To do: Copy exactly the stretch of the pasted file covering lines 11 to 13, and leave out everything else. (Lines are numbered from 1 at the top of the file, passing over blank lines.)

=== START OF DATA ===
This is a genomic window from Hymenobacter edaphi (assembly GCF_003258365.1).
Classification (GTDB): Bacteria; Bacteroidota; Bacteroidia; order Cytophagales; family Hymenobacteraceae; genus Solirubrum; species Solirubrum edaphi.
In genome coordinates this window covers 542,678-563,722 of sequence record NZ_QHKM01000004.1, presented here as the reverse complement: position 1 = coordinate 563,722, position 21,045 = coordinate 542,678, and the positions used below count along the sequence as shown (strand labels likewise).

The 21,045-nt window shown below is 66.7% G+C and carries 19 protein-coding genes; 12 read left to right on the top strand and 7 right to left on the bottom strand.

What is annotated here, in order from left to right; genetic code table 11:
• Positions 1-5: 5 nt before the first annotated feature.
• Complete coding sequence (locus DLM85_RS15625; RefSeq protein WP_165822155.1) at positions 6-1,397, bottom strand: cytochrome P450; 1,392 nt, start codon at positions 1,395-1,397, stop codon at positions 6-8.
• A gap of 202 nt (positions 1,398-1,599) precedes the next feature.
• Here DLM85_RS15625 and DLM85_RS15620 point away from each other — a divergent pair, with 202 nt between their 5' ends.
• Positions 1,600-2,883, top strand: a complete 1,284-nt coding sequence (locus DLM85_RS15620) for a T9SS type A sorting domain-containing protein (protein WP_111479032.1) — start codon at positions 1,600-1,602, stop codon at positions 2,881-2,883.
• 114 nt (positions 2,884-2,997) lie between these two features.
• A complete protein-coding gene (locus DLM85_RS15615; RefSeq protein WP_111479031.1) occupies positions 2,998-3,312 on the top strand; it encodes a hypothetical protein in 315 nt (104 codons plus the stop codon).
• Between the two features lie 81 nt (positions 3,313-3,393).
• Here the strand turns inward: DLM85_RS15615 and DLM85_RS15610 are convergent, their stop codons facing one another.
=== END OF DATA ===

• 114 nt (positions 2,884-2,997) lie between these two features.
• A complete protein-coding gene (locus DLM85_RS15615; RefSeq protein WP_111479031.1) occupies positions 2,998-3,312 on the top strand; it encodes a hypothetical protein in 315 nt (104 codons plus the stop codon).
• Between the two features lie 81 nt (positions 3,313-3,393).